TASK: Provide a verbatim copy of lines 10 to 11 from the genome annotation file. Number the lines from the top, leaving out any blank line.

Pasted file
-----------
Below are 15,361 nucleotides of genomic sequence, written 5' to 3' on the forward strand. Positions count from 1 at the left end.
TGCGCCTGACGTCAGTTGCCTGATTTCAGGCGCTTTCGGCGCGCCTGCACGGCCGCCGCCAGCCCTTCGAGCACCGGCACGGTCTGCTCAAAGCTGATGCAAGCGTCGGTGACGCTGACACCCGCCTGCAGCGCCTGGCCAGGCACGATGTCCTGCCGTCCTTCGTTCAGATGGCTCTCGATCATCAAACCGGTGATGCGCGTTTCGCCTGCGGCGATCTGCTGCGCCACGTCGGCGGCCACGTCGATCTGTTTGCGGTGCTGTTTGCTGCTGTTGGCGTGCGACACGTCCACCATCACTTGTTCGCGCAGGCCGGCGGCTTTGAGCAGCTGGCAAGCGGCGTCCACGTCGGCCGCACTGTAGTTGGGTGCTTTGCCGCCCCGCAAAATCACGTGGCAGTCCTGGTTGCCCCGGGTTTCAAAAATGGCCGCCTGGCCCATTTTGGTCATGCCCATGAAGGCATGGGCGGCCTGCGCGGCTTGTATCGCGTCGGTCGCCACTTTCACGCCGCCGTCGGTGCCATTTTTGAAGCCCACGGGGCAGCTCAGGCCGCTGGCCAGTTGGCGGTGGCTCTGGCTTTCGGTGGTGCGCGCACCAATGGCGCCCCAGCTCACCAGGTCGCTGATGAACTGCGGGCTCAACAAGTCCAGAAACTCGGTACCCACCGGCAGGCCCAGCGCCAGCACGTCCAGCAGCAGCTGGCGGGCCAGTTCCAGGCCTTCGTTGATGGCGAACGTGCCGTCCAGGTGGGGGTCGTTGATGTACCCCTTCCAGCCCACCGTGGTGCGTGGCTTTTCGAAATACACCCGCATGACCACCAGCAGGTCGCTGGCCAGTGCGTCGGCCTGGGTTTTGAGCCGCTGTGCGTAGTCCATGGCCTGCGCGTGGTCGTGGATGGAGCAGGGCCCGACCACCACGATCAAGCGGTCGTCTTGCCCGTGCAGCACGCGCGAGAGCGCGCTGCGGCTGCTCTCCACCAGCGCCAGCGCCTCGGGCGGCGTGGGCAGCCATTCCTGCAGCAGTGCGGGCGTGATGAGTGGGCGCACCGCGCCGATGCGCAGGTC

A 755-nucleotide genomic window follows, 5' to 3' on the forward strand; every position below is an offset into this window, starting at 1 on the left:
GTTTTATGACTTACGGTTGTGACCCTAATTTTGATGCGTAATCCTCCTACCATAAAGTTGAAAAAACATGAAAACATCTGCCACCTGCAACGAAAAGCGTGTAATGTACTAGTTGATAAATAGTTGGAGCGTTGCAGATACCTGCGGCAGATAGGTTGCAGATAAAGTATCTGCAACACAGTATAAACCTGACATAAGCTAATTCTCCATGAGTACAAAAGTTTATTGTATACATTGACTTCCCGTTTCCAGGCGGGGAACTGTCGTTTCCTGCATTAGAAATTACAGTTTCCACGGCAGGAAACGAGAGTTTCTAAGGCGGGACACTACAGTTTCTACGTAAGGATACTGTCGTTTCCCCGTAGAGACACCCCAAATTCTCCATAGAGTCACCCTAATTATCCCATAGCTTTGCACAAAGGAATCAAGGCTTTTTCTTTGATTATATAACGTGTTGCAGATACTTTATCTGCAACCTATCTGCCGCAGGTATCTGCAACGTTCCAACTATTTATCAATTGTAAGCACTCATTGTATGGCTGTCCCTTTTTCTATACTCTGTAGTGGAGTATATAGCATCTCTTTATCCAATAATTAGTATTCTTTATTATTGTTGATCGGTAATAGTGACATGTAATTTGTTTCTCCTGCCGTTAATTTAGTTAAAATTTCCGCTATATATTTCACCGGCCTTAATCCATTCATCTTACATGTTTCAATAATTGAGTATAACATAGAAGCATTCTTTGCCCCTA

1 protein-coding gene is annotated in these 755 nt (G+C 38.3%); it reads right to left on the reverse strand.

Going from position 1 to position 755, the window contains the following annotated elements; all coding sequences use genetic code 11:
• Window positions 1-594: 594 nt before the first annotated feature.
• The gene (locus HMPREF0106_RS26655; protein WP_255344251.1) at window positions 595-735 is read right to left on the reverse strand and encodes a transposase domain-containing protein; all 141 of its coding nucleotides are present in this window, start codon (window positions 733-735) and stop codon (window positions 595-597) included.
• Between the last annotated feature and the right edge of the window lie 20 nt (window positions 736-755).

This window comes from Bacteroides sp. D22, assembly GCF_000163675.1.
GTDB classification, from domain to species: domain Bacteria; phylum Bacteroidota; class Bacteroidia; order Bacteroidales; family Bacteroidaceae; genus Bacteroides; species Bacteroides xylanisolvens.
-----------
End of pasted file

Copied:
This window comes from Bacteroides sp. D22, assembly GCF_000163675.1.
GTDB classification, from domain to species: domain Bacteria; phylum Bacteroidota; class Bacteroidia; order Bacteroidales; family Bacteroidaceae; genus Bacteroides; species Bacteroides xylanisolvens.